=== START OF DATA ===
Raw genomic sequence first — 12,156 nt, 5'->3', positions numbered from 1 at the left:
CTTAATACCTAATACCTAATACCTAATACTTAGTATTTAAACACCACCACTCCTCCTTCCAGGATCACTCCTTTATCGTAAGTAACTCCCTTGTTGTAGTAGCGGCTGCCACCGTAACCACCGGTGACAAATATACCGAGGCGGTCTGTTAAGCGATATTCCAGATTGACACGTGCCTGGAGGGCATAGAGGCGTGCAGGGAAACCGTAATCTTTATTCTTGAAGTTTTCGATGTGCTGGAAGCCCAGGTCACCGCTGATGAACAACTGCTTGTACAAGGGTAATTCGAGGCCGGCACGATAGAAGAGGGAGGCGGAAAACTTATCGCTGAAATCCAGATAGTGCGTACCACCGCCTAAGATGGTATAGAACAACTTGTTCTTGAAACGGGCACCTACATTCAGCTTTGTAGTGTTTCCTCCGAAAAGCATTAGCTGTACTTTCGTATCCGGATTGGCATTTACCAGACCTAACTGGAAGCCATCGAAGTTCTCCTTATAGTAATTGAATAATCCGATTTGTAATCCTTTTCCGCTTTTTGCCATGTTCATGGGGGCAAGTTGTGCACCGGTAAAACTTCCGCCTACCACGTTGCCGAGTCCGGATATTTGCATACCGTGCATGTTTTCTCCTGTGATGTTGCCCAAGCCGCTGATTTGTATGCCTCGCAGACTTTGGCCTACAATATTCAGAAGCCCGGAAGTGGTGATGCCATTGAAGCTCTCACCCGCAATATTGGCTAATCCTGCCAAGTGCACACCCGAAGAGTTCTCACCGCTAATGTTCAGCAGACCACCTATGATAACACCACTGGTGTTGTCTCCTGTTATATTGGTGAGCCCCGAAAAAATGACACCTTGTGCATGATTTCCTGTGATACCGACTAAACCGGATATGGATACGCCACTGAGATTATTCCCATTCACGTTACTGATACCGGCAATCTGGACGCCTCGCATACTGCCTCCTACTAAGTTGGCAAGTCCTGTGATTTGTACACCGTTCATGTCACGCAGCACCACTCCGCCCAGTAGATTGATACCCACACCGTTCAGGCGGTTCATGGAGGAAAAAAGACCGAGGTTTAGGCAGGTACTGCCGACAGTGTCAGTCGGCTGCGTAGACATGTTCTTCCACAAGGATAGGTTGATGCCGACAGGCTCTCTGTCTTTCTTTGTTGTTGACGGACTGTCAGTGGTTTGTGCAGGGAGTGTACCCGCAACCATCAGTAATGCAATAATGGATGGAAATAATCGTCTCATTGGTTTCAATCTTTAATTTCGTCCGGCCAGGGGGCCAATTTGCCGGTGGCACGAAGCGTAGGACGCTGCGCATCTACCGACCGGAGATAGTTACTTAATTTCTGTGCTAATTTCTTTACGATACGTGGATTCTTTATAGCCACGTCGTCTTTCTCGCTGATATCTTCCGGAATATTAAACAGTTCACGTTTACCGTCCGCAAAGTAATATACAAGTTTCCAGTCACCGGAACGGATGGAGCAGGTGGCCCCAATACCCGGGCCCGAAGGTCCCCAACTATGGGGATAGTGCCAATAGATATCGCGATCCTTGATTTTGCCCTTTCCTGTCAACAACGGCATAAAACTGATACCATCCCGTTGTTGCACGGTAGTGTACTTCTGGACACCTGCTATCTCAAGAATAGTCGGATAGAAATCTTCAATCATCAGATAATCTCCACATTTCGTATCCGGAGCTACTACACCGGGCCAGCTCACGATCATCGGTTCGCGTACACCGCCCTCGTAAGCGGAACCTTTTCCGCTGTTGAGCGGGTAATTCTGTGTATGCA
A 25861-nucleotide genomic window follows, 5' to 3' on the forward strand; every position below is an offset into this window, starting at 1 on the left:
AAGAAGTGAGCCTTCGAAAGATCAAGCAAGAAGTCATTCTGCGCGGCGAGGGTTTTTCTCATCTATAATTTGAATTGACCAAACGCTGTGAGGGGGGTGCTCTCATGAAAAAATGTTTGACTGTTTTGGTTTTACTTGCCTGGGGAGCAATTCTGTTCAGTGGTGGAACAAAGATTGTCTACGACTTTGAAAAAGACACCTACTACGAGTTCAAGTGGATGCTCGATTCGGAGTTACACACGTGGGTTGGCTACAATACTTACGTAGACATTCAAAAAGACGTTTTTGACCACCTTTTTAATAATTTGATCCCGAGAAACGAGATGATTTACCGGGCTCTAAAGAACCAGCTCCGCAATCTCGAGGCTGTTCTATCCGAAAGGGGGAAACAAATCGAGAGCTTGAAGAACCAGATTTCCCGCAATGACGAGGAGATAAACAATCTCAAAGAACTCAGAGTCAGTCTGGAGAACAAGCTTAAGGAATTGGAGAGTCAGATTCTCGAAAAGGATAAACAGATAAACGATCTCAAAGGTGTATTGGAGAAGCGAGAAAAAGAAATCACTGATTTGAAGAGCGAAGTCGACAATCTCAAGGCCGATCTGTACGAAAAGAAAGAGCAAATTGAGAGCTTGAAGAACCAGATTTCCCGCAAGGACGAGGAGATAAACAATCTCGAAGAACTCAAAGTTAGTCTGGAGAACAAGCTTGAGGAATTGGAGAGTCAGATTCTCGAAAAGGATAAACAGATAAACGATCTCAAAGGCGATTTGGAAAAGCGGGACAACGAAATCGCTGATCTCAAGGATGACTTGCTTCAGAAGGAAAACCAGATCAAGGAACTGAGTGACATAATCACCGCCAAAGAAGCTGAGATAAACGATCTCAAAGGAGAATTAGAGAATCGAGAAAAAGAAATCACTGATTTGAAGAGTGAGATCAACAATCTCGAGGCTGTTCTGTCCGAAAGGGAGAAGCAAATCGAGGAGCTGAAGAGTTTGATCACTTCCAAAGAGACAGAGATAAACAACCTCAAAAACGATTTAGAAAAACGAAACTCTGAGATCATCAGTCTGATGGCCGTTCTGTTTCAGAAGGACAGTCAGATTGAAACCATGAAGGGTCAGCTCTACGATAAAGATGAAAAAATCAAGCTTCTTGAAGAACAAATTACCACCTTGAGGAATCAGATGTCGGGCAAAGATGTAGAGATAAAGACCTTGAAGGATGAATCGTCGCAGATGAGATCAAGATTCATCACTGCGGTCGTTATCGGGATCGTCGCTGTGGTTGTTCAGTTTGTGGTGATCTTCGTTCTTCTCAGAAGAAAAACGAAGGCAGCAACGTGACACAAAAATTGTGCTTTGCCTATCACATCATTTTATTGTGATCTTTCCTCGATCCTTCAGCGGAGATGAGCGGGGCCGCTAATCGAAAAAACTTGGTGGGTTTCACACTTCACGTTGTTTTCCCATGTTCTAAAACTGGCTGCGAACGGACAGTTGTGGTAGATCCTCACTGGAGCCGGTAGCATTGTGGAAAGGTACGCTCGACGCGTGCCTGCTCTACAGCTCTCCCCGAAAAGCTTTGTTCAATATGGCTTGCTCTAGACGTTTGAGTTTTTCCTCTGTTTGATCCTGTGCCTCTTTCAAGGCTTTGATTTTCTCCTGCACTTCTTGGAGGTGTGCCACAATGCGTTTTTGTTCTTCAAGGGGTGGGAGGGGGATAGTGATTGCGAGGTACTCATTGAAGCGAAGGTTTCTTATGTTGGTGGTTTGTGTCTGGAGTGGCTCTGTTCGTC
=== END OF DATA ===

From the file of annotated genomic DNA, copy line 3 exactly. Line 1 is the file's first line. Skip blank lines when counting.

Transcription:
A 25861-nucleotide genomic window follows, 5' to 3' on the forward strand; every position below is an offset into this window, starting at 1 on the left: